When the #MeToo movement erupted over social media in October of 2017, people across the globe united on social media. Through contemporary, transnational feminism, advocates took to their screens. Deep engagement with social media and culture has begun to offer women opportunities to mobilize for women’s rights. Hashtag activism has allowed feminists to address sexism, misogyny, rape culture, and sexual harassment in public spaces, and although this mode of activism was introduced in the West, it would not take long for it to expand its influence from Global North to South. The women associated with the digital boom of the #MeToo Movement have received high praise for dismantling structures of sexual harassment in the workplace. The presence of Neoliberal Feminism has created new barriers of their own. White, Neoliberal feminists colonized a movement initially built by women of color and continually silenced them; while neglecting to recognize how unique forms of harassment affect people of marginalized identities. Where Tarana Burke’s original "Me Too" was built upon community justice and healing, #MeToo has diminished shared narratives to likes, retweets, and sales––primarily to the benefit of White, Neoliberal Feminists. This extended commentary will thoroughly examine the problematic tendencies associated with #MeToo. Further analyzing the movements weaknesses by comparatively analyzing a similar, yet successful movement in the Global South; Nari.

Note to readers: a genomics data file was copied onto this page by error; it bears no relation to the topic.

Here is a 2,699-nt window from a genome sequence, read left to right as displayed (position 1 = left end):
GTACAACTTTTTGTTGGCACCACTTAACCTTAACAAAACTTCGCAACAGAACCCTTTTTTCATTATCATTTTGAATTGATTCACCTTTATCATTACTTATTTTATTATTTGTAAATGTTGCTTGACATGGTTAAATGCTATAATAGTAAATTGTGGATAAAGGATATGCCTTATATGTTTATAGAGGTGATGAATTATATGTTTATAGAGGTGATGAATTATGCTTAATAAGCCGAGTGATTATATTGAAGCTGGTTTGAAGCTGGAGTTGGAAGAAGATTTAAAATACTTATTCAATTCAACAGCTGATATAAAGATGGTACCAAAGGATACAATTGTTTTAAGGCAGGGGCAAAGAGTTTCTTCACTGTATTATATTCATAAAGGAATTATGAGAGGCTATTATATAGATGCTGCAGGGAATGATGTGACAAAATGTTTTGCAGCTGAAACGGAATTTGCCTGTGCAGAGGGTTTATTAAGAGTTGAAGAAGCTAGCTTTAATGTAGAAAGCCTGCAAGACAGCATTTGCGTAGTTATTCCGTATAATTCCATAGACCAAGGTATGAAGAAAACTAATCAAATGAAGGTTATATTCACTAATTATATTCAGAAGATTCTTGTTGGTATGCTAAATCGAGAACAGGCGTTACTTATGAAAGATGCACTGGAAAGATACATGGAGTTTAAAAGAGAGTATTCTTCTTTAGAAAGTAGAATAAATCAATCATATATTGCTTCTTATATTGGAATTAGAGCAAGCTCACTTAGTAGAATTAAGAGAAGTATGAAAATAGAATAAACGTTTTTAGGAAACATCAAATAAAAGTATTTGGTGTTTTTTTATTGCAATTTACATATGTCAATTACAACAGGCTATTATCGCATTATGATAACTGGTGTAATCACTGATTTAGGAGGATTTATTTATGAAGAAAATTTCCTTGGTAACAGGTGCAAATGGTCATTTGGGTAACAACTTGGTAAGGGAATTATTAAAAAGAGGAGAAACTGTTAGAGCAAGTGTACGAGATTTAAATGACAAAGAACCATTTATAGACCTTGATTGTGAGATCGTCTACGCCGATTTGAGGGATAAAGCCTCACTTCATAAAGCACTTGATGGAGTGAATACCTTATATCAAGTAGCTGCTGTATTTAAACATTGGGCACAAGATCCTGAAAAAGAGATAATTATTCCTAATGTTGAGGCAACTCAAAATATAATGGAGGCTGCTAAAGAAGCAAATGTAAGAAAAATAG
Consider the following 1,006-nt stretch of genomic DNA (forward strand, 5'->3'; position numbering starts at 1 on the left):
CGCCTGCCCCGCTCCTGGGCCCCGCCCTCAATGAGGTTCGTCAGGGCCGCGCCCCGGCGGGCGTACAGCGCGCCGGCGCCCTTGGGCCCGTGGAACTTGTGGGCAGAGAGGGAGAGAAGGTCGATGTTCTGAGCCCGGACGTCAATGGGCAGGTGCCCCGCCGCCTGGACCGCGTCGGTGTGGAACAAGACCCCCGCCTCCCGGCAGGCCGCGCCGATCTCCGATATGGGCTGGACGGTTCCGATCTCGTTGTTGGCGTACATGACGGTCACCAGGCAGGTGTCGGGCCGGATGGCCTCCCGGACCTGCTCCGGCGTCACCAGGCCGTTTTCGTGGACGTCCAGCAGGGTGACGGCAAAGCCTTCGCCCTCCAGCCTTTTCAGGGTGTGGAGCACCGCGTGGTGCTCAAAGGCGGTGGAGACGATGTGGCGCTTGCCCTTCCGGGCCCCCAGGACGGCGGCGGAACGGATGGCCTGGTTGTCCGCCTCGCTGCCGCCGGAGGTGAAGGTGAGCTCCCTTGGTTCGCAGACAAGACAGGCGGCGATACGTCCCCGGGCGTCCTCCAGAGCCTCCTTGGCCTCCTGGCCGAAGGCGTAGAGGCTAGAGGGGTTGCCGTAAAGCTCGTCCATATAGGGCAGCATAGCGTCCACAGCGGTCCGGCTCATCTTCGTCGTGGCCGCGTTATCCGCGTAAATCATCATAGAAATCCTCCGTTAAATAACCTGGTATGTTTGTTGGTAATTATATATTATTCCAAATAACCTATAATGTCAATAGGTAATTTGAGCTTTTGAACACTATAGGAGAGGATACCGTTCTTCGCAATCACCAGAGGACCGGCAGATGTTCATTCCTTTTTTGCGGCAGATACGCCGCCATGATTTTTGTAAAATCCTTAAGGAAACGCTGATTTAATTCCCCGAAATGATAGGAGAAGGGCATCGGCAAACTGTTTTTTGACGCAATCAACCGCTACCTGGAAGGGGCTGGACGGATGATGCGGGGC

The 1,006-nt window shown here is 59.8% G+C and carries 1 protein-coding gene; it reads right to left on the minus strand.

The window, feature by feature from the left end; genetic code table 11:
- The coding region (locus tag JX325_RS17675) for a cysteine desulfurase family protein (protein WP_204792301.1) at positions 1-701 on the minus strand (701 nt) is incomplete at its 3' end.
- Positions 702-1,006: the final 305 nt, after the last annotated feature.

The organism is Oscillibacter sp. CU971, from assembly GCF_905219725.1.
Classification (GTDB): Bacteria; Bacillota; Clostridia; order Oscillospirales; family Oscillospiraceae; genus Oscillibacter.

- Alternative title
Extended Commentary: #MeToo, Nari Movements, and the Price of Neoliberal Feminism
- Journal title
International Social Science Review
- Date submitted
20 July 2022
- Additional information
Hailey Rastrelli is a 2021 graduate of George Mason University with a B.A. in Global Affairs.